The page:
This content is from: Local Insights

Finland

A committee appointed by the Finnish Ministry of Finance has issued a proposal concerning amendments to the deposit guarantee scheme.

The committee proposes a change from the prevailing unlimited deposit guarantee scheme to a restricted deposit guarantee fund with a maximum payout of Fmk150,000 (US$33,000) per depositor per bank. This would be slightly higher than the limit laid down by EU Directive 94/19/EEC but equal to the average level of other EU member states. The guarantee would cover completely more than 96% of all deposits and approximately 40% of the total value of such deposits. Considering the partial guarantee granted for deposits exceeding the maximum limit, the coverage would reach 60% of the total value of deposits.

The new restricted deposit guarantee would be realized through establishing a compulsory guarantee fund common for all deposit banks. The banks participating in the fund would be jointly responsible for the functioning and costs of the fund. The means of the fund could not be used for any purpose other than covering the participant banks' liabilities to their depositors. In order to ensure the fund is capable of making payments within the required period of three months, it could use credit facilities for this purpose.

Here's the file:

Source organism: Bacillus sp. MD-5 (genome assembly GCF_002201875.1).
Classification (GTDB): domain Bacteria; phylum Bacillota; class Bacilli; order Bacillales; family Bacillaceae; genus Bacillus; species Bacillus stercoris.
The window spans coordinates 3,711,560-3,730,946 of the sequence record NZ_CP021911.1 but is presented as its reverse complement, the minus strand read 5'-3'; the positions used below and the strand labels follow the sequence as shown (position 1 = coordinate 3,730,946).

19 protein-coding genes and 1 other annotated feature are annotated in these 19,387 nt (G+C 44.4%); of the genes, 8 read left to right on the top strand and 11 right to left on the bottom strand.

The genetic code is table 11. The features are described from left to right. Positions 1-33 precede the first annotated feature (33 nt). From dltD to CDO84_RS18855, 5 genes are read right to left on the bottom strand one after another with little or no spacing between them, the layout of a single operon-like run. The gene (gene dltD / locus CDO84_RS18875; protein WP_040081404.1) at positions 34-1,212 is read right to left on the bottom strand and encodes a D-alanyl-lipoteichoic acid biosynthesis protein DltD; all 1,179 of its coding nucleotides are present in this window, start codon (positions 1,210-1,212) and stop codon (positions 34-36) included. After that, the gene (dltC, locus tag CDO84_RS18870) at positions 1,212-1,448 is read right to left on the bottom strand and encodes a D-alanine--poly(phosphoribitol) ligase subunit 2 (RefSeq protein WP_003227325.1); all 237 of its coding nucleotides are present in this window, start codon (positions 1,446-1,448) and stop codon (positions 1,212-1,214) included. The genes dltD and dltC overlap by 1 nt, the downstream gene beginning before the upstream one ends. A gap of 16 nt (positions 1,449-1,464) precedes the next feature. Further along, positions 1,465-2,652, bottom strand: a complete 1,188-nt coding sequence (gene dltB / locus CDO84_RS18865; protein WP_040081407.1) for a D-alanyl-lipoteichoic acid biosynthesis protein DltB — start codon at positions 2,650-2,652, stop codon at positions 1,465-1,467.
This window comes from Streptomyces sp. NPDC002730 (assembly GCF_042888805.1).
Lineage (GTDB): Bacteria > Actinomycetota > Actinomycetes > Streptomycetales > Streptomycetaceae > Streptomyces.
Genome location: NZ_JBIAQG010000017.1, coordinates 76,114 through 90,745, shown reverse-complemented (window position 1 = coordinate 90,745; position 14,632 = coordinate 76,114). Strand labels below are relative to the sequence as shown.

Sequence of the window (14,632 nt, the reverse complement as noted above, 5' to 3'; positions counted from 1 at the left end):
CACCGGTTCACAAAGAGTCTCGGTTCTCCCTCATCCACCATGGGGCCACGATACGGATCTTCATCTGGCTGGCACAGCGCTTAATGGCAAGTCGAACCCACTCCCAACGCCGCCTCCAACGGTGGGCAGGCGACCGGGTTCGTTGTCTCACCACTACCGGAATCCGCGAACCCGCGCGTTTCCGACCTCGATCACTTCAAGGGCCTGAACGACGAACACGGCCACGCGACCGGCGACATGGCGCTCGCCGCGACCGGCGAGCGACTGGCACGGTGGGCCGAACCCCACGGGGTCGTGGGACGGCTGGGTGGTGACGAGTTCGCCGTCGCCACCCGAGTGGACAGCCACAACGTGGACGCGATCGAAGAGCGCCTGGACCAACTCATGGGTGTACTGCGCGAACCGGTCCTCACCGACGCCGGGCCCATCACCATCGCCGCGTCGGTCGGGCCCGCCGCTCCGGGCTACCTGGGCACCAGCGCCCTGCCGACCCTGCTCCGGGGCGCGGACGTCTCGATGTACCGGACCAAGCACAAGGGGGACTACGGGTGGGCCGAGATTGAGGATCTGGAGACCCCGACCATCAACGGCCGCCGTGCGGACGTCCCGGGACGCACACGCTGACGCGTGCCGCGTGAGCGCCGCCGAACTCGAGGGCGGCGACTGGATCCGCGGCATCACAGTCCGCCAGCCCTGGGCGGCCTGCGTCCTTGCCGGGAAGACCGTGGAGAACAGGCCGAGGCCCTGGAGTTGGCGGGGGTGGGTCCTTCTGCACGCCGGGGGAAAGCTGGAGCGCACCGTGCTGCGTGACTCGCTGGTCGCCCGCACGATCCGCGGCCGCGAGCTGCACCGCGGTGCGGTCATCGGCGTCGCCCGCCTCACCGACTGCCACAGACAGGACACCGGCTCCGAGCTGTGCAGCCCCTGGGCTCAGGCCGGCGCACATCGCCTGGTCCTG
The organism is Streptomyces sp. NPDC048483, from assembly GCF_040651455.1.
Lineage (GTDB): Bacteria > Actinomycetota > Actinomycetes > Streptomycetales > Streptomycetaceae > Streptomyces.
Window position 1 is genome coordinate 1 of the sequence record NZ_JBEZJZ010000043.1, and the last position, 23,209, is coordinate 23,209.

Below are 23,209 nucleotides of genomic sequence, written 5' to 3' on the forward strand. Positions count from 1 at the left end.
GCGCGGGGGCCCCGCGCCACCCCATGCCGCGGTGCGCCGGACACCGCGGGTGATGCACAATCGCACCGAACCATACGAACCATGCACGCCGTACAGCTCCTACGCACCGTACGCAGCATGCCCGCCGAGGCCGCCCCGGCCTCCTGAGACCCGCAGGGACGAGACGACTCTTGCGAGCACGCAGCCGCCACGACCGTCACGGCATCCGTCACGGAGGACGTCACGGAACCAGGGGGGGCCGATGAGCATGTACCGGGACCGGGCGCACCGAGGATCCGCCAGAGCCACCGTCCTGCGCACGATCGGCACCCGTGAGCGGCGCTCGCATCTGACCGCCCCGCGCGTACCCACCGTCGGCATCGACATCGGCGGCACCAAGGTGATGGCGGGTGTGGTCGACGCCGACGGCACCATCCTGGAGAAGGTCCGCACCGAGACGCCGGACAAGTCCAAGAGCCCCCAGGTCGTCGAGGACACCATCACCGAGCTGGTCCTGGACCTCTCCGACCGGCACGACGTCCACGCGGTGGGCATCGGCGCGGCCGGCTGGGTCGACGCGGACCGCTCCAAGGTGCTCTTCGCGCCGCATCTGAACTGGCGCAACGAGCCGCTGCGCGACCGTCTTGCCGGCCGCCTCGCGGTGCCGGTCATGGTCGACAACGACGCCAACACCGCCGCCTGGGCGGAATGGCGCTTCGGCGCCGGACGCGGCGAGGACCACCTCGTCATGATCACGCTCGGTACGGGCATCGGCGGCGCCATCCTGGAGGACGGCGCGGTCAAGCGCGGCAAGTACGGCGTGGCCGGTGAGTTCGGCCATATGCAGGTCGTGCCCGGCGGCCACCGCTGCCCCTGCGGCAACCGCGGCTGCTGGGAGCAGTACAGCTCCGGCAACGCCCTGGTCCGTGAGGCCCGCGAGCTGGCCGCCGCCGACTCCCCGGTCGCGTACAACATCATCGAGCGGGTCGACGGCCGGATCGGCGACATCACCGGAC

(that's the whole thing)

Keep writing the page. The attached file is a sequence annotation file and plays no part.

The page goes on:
The minimum value of the fund would equal 2% of the total deposits in the participant banks, approximately Fmk3.5 billion. This would require annual contributions of nearly Fmk300 million from the banks for the next 10 years. The value of the fund would gradually be increased until it equalled 10% of the total deposits in the banks. The contributions to the fund would consist of a fixed payment, equalling 0.05% of the bank's deposits, and of a risk-linked payment, based on the solidity ratio of each bank. The total payment could vary from 0.05% to 0.3% of the guaranteed deposits in the respective banks and would be higher, the lower the solidity ratio of the bank. This is intended to encourage banks to maintain and improve their solidity ratios.

The dismantling of the existing deposit guarantee scheme is expected to improve market discipline and risk awareness in the banking business as the banks are being forced to pay attention to their risk positions and to compete by improving their operating efficiency.

The proposed amendments to the deposit guarantee scheme are intended to enter into force in the beginning of 1998.

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